We talked to a sleep psychologist who said that much of what Shakespeare has written is medically accurate. Apparently unless we sleep in darkness we stay in a shallow form of sleep and our inner clock has no rest. Lady Macbeth appears with a light and is described as having "light by her continually" so we can deduce that her sleeping patterns have been generally distracted. There's also something called "night terrors" which are a result of some deep-seated anxiety. The victim seems to wake in the middle of a nightmare but can't actually be woken until the nightmare has run its course. At this stage we haven't decided whether Lady Macbeth is having "night terrors" or not but it might be an effective and distressing way of playing the scene.
How does the "lost son" affect Lady Macbeth?
The loss of your own child must be enormous. In the world of the play the child mortality rate would have been high but I donât think it is any more comforting to know that other people's children have aIso died. I think that being childless leaves them both free to put their energies into each other in a way that canât happen if you have a child to look after. When Lady Macbeth uses the famous image of dashing the child's brains out to persuade Macbeth to stick to their plan it's not because she's an awful person but because she has to think of a parallel thatâs going to be as weighty as killing a king - and that's killing your own child.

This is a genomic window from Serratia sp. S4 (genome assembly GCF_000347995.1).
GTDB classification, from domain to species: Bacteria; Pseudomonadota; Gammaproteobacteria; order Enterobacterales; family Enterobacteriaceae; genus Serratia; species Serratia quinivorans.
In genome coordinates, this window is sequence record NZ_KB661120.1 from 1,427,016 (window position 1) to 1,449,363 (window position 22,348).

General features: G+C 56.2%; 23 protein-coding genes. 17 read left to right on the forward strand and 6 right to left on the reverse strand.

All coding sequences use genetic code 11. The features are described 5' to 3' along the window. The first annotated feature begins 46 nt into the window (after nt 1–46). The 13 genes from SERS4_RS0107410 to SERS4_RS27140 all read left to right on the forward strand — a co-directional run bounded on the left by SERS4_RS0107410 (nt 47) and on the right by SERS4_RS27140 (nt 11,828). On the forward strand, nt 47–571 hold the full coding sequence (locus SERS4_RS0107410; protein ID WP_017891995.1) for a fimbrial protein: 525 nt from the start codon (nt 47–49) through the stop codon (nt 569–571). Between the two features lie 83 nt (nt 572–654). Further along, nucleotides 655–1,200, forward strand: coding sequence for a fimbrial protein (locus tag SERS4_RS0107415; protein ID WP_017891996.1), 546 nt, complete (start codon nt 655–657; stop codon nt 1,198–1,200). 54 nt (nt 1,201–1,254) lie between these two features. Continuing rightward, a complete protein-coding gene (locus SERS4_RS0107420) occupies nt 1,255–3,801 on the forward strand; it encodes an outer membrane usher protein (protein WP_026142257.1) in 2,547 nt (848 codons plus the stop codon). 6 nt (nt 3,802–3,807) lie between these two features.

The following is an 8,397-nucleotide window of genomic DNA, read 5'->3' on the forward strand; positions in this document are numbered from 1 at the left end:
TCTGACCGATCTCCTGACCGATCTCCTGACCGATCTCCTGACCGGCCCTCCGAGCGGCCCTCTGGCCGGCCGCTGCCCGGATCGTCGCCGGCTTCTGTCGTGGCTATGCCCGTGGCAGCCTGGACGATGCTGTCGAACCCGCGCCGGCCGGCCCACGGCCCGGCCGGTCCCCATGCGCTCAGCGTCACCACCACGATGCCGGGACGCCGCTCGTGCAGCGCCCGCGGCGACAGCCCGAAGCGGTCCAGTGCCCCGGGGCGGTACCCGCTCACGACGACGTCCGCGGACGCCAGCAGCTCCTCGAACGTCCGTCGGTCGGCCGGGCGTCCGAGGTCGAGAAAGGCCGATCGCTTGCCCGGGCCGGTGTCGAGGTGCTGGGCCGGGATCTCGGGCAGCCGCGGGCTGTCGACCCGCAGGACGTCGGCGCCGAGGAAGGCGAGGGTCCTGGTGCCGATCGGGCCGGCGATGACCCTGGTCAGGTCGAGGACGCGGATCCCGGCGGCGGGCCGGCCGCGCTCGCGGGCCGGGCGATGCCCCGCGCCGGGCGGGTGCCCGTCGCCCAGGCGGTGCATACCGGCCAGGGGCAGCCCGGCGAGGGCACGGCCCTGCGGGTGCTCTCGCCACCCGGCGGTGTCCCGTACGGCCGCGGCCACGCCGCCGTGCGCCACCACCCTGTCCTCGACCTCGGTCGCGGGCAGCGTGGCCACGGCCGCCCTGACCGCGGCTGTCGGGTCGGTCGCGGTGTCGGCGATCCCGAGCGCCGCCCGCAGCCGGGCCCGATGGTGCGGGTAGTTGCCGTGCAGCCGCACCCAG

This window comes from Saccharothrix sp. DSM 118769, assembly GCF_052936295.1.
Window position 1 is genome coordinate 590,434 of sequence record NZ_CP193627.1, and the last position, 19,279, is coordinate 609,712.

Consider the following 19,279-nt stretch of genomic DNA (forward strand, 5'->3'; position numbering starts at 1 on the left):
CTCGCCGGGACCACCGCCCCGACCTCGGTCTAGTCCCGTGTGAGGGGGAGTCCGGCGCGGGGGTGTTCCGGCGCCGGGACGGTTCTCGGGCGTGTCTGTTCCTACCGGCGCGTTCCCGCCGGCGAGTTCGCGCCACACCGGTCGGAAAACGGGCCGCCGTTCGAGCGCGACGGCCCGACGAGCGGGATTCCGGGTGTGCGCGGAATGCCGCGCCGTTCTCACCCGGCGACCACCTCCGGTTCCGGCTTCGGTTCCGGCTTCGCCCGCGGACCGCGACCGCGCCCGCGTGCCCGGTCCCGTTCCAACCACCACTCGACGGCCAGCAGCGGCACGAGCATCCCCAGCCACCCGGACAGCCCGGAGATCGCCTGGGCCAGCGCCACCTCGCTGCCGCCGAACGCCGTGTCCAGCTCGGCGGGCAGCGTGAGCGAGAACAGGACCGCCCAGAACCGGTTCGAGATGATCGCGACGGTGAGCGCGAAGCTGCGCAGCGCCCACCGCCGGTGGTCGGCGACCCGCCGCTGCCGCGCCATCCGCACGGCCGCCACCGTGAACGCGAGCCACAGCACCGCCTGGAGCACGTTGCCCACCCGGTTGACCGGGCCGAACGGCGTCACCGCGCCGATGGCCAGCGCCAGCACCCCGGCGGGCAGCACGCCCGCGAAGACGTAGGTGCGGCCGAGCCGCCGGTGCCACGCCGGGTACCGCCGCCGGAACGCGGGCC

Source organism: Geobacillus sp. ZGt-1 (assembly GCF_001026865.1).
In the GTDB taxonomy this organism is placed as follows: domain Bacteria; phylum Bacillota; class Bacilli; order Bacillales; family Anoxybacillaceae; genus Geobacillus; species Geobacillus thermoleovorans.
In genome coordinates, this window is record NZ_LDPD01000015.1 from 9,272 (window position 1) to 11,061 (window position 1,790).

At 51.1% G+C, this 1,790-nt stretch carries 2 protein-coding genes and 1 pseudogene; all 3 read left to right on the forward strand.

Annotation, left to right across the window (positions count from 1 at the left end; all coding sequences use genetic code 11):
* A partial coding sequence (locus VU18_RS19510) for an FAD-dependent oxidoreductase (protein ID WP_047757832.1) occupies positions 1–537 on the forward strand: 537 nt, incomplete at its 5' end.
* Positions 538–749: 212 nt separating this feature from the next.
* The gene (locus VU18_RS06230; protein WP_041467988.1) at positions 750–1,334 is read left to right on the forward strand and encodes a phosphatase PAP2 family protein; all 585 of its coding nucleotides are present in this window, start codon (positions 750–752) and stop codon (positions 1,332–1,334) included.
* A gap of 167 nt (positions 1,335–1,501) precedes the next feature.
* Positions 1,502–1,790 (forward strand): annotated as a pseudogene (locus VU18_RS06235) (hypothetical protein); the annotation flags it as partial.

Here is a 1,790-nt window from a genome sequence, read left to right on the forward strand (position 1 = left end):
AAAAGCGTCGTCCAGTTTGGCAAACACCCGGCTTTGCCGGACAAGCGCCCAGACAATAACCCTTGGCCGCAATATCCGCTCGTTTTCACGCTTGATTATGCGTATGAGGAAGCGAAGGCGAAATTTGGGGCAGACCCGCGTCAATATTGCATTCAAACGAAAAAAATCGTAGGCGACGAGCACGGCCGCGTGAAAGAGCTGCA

The play is produced by Sonia Friedman Productions,
Old Vic Productions PLC, Mark Rubinstein and TEG Productions.
Weird Sister/Lady MacDuff.............Clare Swinburne
Weird Sister .........................Alexandra Moen
Weird Sister/Gentlewoman .............Jayne McKenna
Duncan/Porter ........... ............Julian Glover
Malcolm ..............................Adrian Schiller
Captain/Murderer .....................Christian Patterson
Ross .................................David Beames
Macbeth ..............................Sean Bean
Banquo ...............................Barnaby Kay
Lennox ...............................Finn Caldwell
Lady Macbeth .........................Samantha Bond
Servant/Messenger ....................Edmund Moriarty
Fleance ..............................James Devey
Macduff ..............................Mark Bazeley
Donalbain/Young Siward ...............Tam Williams
Seyton ...............................Ian Pirie
Murderer/Doctor ......................Nicholas Asbury
Murderer/Old Siward ..................Edward Clayton
Young Macduff ........................Aaron Johnson
Messenger ............................Christopher Obi
Review from Louise
Tuesday night at Richmond was my first viewing of the play. I'd read all of the fan reviews from Milton Keynes, so on some levels I knew what to expect. To see the play for yourself is something completely different, and I was spellbound from the opening crash of thunder to the last words spoken. I loved the setting and the costumes. I've seen a number of Shakespeare's plays on stage (most at the RSC), with quite a variety of interpretation. For me, ultra-modern costume/sets work just as well as the more traditional ones. Sean's outfits in particular look superb, as do Lady Macbeth's lovely dresses. The mix of militaristic styles seemed just right to convey a timeless setting, not any one place but evocative of any conflict situation.